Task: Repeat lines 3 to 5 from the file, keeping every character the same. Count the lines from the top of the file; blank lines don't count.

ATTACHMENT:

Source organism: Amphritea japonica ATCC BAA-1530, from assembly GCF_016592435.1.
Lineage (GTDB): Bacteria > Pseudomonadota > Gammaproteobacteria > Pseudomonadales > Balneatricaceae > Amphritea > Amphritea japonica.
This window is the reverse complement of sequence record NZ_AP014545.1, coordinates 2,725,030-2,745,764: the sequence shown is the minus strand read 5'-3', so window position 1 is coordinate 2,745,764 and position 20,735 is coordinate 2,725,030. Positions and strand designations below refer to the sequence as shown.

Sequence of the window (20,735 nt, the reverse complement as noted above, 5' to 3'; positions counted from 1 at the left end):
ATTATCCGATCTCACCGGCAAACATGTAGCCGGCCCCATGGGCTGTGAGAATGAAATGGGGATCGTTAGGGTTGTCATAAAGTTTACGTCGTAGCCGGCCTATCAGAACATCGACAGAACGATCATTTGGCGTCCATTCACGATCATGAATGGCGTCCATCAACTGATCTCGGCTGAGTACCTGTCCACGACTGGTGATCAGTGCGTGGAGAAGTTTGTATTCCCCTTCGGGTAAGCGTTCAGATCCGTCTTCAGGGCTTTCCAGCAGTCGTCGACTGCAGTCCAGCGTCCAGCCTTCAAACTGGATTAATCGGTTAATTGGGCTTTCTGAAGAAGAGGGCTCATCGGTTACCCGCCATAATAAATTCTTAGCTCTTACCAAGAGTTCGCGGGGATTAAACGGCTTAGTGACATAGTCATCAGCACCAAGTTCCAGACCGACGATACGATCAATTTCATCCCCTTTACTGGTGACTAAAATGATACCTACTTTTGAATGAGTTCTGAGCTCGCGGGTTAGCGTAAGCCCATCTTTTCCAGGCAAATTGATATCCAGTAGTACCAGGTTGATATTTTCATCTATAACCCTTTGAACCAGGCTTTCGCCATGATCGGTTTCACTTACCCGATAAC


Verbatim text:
This window is the reverse complement of sequence record NZ_AP014545.1, coordinates 2,725,030-2,745,764: the sequence shown is the minus strand read 5'-3', so window position 1 is coordinate 2,745,764 and position 20,735 is coordinate 2,725,030. Positions and strand designations below refer to the sequence as shown.

Sequence of the window (20,735 nt, the reverse complement as noted above, 5' to 3'; positions counted from 1 at the left end):
ATTATCCGATCTCACCGGCAAACATGTAGCCGGCCCCATGGGCTGTGAGAATGAAATGGGGATCGTTAGGGTTGTCATAAAGTTTACGTCGTAGCCGGCCTATCAGAACATCGACAGAACGATCATTTGGCGTCCATTCACGATCATGAATGGCGTCCATCAACTGATCTCGGCTGAGTACCTGTCCACGACTGGTGATCAGTGCGTGGAGAAGTTTGTATTCCCCTTCGGGTAAGCGTTCAGATCCGTCTTCAGGGCTTTCCAGCAGTCGTCGACTGCAGTCCAGCGTCCAGCCTTCAAACTGGATTAATCGGTTAATTGGGCTTTCTGAAGAAGAGGGCTCATCGGTTACCCGCCATAATAAATTCTTAGCTCTTACCAAGAGTTCGCGGGGATTAAACGGCTTAGTGACATAGTCATCAGCACCAAGTTCCAGACCGACGATACGATCAATTTCATCCCCTTTACTGGTGACTAAAATGATACCTACTTTTGAATGAGTTCTGAGCTCGCGGGTTAGCGTAAGCCCATCTTTTCCAGGCAAATTGATATCCAGTAGTACCAGGTTGATATTTTCATCTATAACCCTTTGAACCAGGCTTTCGCCATGATCGGTTTCACTTACCCGATAAC